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19th Jan 2020

Germany to propose unelected 'stability council' for EU

  • Empty seats in the plenary chamber of the German parliament, the Bundestag (Photo: BriYYZ)

Germany has proposed the creation of a new EU 'overseer' that would crack the whip and impose sanctions on countries that do not adhere to rigid budget discipline and pro-business labour policies.

The country's economy minister, Philipp Roesler, on Tuesday (10 August) told reporters that the bloc should create a new EU institution, a 'stability council', of unelected supervisors that would ensure member states that stick to budget temperance and limit debt and keep in check debt growth.

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This council should be given the power to slap sanctions on countries to ensure they cut their deficits and monitor use of financial assistance. The plans would also require that a German-style 'debt brake' be written into national constitutions.

But the new body would also be empowered to carry out 'competitiveness tests' amongst eurozone states to see if labour market policies are sufficiently competitive. The tests would also assess the innovation climate.

"If you fail them, there should be consequences," he said, speaking to reporters in Berlin.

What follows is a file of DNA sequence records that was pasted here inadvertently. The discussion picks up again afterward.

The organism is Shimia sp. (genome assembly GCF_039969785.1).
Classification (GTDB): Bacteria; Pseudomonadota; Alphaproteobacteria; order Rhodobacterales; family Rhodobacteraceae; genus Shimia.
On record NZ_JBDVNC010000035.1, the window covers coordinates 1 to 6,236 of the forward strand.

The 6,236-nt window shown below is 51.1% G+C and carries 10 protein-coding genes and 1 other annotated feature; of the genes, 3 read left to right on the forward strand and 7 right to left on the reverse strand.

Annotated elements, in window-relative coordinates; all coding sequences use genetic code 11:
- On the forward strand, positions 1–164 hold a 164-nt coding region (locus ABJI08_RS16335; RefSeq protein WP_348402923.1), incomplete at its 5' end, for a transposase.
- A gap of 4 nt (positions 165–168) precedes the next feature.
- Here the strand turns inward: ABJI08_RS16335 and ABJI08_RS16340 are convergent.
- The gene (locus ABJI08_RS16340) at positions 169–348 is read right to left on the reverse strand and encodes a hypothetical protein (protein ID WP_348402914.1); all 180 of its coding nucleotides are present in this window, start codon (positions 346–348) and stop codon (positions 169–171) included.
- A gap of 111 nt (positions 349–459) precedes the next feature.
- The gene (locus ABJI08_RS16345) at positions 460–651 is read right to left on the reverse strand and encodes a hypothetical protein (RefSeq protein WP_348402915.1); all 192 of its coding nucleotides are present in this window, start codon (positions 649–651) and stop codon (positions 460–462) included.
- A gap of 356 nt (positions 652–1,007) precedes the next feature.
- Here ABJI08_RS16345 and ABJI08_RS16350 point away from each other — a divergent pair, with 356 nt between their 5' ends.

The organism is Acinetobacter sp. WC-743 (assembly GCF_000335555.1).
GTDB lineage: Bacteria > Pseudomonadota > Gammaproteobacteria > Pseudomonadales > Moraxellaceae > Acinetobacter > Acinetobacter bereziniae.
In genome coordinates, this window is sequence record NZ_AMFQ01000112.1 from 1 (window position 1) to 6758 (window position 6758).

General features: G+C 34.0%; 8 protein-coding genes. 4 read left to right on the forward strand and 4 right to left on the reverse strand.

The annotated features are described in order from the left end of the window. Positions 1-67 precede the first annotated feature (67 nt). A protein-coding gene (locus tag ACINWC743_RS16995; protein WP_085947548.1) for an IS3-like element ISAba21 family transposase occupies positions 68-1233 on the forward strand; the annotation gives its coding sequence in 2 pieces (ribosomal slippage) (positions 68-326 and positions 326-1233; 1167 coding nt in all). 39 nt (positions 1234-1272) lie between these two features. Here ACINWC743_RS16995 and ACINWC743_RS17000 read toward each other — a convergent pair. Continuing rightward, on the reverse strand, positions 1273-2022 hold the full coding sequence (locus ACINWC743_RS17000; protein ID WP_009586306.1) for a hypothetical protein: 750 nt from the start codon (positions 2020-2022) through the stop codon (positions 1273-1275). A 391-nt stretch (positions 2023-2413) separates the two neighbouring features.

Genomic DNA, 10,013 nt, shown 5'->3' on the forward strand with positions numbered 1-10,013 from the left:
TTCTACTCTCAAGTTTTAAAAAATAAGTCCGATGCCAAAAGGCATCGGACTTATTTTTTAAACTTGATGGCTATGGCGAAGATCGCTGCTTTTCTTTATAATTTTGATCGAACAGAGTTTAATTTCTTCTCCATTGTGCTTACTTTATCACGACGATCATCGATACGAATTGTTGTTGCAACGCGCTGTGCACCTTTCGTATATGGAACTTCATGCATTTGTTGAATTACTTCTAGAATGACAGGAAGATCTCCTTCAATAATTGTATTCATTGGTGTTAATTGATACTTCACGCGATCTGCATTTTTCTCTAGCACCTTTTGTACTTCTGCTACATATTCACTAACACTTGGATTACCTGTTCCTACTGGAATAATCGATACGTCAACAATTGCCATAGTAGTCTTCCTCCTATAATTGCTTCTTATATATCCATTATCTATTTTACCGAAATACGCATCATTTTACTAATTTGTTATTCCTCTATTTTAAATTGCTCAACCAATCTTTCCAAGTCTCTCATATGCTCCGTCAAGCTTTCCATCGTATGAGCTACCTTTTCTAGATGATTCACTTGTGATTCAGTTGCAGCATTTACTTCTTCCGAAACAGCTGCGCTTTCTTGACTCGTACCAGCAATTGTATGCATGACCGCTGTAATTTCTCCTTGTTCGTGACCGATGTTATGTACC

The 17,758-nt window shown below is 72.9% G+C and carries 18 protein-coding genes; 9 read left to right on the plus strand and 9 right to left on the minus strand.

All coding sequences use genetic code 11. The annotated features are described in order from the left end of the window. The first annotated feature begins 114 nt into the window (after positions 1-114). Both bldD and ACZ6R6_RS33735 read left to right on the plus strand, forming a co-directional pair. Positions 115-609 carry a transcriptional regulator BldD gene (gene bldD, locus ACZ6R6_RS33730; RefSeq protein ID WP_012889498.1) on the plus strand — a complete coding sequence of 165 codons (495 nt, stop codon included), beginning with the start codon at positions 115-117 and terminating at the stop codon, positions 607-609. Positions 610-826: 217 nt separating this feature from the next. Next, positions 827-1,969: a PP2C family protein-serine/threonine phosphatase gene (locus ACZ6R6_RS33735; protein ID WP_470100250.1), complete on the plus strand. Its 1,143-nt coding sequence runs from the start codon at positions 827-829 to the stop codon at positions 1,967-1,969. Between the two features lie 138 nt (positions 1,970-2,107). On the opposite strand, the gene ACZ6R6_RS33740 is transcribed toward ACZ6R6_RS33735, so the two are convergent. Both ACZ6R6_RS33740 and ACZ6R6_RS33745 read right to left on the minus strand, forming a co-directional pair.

The stability council would be independent of voters so as to avoid “political pressure” and could impose sanctions automatically.

Roesler said that Germany would be bringing the proposal to the next meeting of EU finance ministers.

However, it appears that the minister, head of the free-market-liberal Free Democrats, has not cleared the ideas with his Christian Democrat coalition partners.

"This is an opinion of the ministry and not a government position," the Financial Times Deutschland reported government officials as saying.

The Free Democrats are struggling in the polls and the radical proposals could be read as an attempt to shore up the party's base.

Separately, Greece's finance minister, Evangelos Venizelos, called on states to work quickly to implement the 21st July agreement between eurozone leaders that extends the power of EU bailout funds.

On Tuesday, he said that action must be taken swiftly to hold back a global crisis, according to a statement from the finance ministry following a conversation between the minister and top EU officials including the head of the Eurogroup of states, the EU economy commissioner, and the director of the Institute of International Finance, (IIF) bank lobby group.

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